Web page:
This election—and any election year—always carries a heavy, tense question among pro-lifers. The question is, can you ethically vote for a candidate you otherwise like if they are pro-choice? To those who are already pro-choice, such a question sounds narrow minded, but if you actually believe that a fetus has life and “is a person, no matter how small”, then it’s a valid question. After all, hopefully none of us, conservatives or liberals, would vote for any candidate who promoted killing the elderly, disabled, or a minority race. But when people compare abortions to the holocaust, they are warping the actual situation, and even hurting the pro-life movement.
“Michael, do you know what time we’re supposed to be at my mom’s?”
In a relationship I am almost always both very happy with and very comforted by, I can sense the contrast as I’ve started a habit of waiting minutes after asking Michael for something before following up on my request—not out of patience, but to prove a point. After ten minutes or more of waiting, when I finally do follow up, Michael can’t say that he was about to respond or that he was just finishing up a task before getting back to me—though sometimes, contrary to my expectations, I find out that he was just taking a little longer to respond and that he did, after all, just need to finish up a task. Continue reading →
Michael came home tonight rejuvenated from playing racquetball, excited to see me, and eager to bring the In-and-Out he got with his racquetball partner for the two of us to eat tonight.
He knew that when he left to play racquetball, I had just started taking a nap.
He knew that when I take naps, I tend to be out for hours, that when I am wiped out, it takes me a long time to bounce back.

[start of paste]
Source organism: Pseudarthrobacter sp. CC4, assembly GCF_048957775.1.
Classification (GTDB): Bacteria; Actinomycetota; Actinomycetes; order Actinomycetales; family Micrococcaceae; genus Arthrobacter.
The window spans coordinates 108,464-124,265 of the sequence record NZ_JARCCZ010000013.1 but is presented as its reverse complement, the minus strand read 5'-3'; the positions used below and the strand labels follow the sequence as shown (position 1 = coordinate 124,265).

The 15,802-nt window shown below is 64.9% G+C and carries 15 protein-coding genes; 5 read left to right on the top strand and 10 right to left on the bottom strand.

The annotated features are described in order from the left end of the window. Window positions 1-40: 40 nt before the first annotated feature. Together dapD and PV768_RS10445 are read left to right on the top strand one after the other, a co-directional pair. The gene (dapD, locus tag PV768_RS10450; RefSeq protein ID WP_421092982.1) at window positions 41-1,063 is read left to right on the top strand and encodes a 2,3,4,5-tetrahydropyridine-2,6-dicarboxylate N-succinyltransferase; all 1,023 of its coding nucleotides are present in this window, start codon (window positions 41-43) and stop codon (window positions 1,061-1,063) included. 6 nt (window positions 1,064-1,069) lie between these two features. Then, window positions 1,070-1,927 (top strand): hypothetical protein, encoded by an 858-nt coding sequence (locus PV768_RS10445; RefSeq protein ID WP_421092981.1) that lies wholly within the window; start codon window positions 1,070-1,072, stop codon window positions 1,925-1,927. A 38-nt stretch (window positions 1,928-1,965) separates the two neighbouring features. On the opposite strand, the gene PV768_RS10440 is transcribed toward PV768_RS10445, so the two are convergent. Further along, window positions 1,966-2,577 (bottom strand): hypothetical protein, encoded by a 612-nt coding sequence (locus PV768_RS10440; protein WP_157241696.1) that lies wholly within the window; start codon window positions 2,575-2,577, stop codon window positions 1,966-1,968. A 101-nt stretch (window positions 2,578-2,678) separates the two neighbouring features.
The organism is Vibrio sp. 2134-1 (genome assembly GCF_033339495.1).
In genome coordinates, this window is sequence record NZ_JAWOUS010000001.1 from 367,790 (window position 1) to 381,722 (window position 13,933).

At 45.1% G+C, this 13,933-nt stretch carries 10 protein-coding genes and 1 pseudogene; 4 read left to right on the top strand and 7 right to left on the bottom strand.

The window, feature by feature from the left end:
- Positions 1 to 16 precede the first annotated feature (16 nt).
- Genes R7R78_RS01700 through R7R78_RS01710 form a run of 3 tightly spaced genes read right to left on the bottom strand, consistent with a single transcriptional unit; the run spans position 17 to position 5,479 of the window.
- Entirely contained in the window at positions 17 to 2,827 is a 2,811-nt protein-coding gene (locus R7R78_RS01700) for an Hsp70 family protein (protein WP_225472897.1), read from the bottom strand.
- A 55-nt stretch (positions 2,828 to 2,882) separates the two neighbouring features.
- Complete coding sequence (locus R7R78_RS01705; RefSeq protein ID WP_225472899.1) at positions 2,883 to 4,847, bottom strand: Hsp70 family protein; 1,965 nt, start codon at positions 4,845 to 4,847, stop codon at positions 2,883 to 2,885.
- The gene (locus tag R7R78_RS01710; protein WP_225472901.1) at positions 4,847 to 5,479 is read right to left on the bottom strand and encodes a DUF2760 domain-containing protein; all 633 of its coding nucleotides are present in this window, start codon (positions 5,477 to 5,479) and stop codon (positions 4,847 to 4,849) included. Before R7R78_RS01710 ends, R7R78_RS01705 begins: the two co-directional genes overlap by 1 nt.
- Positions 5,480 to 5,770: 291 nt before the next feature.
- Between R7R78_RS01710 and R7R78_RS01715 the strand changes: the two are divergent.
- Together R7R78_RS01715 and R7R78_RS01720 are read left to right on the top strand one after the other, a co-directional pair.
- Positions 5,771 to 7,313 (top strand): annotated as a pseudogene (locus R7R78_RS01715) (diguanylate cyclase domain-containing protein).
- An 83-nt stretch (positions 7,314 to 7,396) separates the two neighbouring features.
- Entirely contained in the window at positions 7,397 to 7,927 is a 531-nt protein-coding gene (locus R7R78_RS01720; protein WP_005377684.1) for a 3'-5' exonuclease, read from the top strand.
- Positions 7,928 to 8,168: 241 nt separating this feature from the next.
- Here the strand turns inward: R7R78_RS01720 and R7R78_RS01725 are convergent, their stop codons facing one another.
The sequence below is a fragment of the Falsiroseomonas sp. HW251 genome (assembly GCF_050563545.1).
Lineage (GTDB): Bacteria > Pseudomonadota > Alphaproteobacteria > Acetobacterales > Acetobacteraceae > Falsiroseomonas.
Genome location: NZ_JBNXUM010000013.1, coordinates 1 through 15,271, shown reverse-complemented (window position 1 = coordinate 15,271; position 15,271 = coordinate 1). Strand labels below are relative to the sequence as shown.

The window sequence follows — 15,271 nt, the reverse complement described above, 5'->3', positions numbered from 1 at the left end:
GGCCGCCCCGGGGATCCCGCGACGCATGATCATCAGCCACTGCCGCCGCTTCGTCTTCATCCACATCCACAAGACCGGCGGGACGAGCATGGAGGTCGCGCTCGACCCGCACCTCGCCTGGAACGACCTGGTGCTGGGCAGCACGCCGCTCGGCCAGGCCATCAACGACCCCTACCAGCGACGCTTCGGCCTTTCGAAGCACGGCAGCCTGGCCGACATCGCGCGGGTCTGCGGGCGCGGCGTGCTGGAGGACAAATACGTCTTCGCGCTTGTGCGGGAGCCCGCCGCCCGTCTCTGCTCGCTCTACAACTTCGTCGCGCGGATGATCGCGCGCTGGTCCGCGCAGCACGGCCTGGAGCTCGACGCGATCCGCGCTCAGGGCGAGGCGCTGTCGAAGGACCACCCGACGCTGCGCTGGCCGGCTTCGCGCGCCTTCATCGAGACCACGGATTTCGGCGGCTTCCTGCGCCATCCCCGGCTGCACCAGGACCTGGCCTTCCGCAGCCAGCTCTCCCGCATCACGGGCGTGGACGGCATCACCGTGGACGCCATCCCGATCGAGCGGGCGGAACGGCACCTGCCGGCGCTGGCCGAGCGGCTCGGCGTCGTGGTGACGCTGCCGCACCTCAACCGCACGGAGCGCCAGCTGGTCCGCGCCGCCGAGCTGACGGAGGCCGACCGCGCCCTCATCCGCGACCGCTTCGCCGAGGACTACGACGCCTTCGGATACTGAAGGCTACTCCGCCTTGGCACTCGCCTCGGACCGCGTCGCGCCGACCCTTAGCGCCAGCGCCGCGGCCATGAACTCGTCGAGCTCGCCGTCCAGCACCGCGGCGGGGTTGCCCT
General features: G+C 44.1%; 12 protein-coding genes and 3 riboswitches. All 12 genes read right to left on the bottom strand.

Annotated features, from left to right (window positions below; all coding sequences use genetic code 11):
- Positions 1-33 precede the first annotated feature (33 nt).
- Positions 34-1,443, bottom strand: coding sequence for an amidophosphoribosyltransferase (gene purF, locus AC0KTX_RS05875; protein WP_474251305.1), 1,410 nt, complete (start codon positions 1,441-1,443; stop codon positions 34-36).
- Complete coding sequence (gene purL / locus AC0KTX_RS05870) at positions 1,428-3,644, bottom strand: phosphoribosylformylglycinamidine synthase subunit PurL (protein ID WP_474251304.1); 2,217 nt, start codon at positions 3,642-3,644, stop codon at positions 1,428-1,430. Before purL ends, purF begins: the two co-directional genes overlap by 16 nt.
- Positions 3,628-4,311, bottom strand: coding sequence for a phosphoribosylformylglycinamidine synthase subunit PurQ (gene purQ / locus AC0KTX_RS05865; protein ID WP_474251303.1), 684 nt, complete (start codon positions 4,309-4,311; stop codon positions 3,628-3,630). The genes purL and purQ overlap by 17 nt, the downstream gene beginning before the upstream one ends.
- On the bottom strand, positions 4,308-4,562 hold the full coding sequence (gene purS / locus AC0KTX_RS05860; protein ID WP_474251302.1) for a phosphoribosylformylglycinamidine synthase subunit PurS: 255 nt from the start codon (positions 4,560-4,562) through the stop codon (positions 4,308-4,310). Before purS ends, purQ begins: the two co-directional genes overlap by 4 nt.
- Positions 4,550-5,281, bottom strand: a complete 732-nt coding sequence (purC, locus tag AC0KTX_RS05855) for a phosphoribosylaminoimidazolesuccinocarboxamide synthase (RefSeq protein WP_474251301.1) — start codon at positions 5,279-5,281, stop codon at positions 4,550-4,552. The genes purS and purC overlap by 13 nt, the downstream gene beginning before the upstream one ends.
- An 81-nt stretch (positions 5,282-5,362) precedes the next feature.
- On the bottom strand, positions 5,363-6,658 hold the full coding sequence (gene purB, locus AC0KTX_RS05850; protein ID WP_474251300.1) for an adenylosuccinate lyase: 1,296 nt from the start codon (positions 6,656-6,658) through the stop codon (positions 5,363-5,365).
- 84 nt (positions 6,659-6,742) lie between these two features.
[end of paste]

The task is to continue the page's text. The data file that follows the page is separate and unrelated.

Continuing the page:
He knew that I wouldn’t really have the energy or the desire to make Spaghetti squash, the meal we had agreed on for the night.
He would tell me, an hour or so later, that he envisioned walking inside the apartment and finding me asleep in bed. I would wake up when he came in the room, realize I hadn’t started the spaghetti squash, and start apologizing—then, he would tell me that it was all okay and that he had dinner taken care of.
Michael did not know that although I was very wiped out, about an hour before I thought he would be home from racquetball I got out of bed, started the squash in the oven, and stayed up to clean and get some school work done. Continue reading →
Michael, my husband, has Cerebral Palsy. While he is able to walk, all of his muscles are contracted, and his movements tend to be broad and imprecise. At a glance, he looks pretty disabled: he is difficult to understand by most who do not know him and some who know him well; his walk leaves his torso rocking from side to side, and his fingers fumble to achieve a solid grasp on whatever he is holding or trying to manipulate Continue reading →
I feel that I have frequently been advised that parenting, while certainly a blessing, can be difficult and painful. However, I was not aware how much this could apply to simply being pregnant. Certainly, the opportunity and ability for Michael and I to be expecting a baby is a blessing, something we have hoped for and haven’t been sure would be ours, since Michael has Cerebral Palsy. At the same time, my first trimester of pregnancy has been incredibly difficult. I’ve been very sick and have found unrelenting, day and night nausea (a condition that before now, I would hardly think could be serious or debilitating) to be more difficult than the most pain I have ever experienced, even while on medication. Continue reading →